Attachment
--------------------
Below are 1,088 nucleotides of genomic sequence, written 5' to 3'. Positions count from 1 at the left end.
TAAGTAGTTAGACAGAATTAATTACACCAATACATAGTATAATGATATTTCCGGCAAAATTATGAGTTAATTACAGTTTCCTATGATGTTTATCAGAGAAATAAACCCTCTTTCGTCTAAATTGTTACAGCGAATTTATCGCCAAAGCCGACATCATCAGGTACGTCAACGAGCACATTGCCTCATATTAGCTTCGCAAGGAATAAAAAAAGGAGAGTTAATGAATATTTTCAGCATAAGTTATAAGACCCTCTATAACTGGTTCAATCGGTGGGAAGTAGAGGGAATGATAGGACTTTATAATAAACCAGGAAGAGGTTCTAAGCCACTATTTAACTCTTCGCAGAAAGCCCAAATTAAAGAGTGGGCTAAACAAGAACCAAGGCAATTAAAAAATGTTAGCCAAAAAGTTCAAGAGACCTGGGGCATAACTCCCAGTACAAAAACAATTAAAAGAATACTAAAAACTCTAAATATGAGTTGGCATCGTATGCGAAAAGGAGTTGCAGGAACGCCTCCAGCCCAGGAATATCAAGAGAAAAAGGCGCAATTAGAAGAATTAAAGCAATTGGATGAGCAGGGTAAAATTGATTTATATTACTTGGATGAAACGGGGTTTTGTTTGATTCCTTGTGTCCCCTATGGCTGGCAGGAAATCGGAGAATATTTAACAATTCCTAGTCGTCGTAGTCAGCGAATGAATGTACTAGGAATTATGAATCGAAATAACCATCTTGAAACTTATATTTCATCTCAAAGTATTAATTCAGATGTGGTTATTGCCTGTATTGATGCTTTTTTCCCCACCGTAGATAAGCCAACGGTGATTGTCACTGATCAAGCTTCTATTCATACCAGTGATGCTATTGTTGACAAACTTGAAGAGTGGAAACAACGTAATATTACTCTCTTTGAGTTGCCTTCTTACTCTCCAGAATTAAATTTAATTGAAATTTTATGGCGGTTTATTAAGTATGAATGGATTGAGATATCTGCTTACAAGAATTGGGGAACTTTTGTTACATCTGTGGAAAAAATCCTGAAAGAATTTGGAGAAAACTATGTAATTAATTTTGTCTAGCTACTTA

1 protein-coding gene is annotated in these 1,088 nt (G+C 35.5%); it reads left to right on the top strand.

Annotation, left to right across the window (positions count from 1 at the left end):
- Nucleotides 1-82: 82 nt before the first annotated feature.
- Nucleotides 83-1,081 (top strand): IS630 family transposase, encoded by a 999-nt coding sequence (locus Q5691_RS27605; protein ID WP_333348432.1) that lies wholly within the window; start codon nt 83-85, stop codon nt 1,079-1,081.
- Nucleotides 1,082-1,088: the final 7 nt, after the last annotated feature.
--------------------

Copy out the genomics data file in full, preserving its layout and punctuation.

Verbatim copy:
Below are 1,088 nucleotides of genomic sequence, written 5' to 3'. Positions count from 1 at the left end.
TAAGTAGTTAGACAGAATTAATTACACCAATACATAGTATAATGATATTTCCGGCAAAATTATGAGTTAATTACAGTTTCCTATGATGTTTATCAGAGAAATAAACCCTCTTTCGTCTAAATTGTTACAGCGAATTTATCGCCAAAGCCGACATCATCAGGTACGTCAACGAGCACATTGCCTCATATTAGCTTCGCAAGGAATAAAAAAAGGAGAGTTAATGAATATTTTCAGCATAAGTTATAAGACCCTCTATAACTGGTTCAATCGGTGGGAAGTAGAGGGAATGATAGGACTTTATAATAAACCAGGAAGAGGTTCTAAGCCACTATTTAACTCTTCGCAGAAAGCCCAAATTAAAGAGTGGGCTAAACAAGAACCAAGGCAATTAAAAAATGTTAGCCAAAAAGTTCAAGAGACCTGGGGCATAACTCCCAGTACAAAAACAATTAAAAGAATACTAAAAACTCTAAATATGAGTTGGCATCGTATGCGAAAAGGAGTTGCAGGAACGCCTCCAGCCCAGGAATATCAAGAGAAAAAGGCGCAATTAGAAGAATTAAAGCAATTGGATGAGCAGGGTAAAATTGATTTATATTACTTGGATGAAACGGGGTTTTGTTTGATTCCTTGTGTCCCCTATGGCTGGCAGGAAATCGGAGAATATTTAACAATTCCTAGTCGTCGTAGTCAGCGAATGAATGTACTAGGAATTATGAATCGAAATAACCATCTTGAAACTTATATTTCATCTCAAAGTATTAATTCAGATGTGGTTATTGCCTGTATTGATGCTTTTTTCCCCACCGTAGATAAGCCAACGGTGATTGTCACTGATCAAGCTTCTATTCATACCAGTGATGCTATTGTTGACAAACTTGAAGAGTGGAAACAACGTAATATTACTCTCTTTGAGTTGCCTTCTTACTCTCCAGAATTAAATTTAATTGAAATTTTATGGCGGTTTATTAAGTATGAATGGATTGAGATATCTGCTTACAAGAATTGGGGAACTTTTGTTACATCTGTGGAAAAAATCCTGAAAGAATTTGGAGAAAACTATGTAATTAATTTTGTCTAGCTACTTA

1 protein-coding gene is annotated in these 1,088 nt (G+C 35.5%); it reads left to right on the top strand.

Annotation, left to right across the window (positions count from 1 at the left end):
- Nucleotides 1-82: 82 nt before the first annotated feature.
- Nucleotides 83-1,081 (top strand): IS630 family transposase, encoded by a 999-nt coding sequence (locus Q5691_RS27605; protein ID WP_333348432.1) that lies wholly within the window; start codon nt 83-85, stop codon nt 1,079-1,081.
- Nucleotides 1,082-1,088: the final 7 nt, after the last annotated feature.